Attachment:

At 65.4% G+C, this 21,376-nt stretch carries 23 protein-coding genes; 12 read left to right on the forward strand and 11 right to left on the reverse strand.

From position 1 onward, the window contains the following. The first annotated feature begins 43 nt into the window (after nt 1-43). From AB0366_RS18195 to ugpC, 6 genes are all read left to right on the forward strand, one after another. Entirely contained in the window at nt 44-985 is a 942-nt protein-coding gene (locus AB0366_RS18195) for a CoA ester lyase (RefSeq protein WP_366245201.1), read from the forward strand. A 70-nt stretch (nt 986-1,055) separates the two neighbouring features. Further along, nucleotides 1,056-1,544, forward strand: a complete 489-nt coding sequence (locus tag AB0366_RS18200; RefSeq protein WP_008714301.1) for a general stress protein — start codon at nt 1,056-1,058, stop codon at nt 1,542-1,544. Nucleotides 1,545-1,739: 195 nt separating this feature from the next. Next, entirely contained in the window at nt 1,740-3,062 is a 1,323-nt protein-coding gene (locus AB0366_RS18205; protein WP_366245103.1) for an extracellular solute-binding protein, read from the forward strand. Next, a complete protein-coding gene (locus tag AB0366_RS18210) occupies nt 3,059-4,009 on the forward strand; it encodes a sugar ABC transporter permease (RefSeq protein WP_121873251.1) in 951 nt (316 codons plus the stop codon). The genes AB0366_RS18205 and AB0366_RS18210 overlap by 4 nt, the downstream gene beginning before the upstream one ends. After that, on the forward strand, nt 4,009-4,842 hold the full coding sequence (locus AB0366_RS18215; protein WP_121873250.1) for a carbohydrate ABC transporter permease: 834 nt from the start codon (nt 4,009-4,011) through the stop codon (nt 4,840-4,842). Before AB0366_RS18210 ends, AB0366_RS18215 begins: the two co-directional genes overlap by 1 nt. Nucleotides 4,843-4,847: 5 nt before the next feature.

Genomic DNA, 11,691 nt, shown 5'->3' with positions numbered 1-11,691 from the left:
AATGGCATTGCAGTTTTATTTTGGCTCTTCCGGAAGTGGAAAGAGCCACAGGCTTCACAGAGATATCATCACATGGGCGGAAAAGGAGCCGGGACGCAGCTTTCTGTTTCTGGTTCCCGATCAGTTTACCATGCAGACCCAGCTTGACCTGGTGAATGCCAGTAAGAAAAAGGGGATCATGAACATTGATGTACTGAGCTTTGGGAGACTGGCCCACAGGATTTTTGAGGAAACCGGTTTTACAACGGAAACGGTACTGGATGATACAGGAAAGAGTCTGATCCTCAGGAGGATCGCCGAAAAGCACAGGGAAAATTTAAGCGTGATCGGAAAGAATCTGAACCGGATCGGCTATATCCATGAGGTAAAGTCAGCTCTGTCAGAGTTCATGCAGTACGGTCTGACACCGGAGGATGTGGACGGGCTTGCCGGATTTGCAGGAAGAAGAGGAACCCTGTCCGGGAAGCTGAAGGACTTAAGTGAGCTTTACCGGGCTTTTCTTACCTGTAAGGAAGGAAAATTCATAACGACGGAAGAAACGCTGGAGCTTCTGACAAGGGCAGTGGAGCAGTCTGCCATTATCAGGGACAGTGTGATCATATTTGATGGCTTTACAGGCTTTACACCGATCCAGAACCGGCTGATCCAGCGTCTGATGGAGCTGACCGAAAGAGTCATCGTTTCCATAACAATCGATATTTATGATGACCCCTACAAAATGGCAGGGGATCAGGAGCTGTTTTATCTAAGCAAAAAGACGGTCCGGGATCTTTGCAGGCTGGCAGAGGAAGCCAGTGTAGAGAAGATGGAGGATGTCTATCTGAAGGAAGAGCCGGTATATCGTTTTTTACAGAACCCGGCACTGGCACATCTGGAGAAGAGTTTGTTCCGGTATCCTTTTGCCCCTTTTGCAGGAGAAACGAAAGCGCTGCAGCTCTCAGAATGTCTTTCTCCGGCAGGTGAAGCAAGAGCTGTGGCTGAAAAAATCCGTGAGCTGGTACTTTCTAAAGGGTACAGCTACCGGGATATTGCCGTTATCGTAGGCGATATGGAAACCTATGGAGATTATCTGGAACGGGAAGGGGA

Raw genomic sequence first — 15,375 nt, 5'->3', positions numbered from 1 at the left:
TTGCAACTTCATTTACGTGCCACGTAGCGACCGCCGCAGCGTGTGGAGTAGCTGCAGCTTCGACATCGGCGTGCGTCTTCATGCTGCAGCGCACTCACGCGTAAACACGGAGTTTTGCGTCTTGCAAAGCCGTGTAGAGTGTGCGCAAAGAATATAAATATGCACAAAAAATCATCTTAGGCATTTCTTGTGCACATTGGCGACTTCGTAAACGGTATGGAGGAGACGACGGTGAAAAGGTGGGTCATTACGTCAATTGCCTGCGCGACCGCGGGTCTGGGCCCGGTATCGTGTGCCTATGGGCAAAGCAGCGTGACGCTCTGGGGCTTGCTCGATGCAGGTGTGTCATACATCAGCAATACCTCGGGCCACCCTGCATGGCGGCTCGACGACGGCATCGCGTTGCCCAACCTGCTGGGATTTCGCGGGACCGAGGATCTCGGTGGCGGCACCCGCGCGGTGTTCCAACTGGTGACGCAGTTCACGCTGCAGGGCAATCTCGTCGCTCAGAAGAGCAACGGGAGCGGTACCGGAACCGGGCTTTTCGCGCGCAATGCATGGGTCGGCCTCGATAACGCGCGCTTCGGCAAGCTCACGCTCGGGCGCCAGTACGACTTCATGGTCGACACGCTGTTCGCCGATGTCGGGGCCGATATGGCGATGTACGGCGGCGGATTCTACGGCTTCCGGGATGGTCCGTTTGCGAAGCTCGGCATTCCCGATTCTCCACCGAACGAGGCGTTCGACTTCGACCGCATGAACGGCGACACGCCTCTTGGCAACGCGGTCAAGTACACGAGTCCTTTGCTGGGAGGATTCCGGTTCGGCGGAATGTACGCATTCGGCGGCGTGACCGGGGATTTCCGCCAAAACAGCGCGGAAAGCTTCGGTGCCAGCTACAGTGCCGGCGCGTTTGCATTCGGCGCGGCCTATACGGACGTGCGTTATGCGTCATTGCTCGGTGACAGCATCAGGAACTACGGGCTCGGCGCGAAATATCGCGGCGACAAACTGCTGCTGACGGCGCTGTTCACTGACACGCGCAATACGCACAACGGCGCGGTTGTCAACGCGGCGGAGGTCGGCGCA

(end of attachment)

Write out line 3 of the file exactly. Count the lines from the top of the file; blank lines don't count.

Genomic DNA, 11,691 nt, shown 5'->3' with positions numbered 1-11,691 from the left: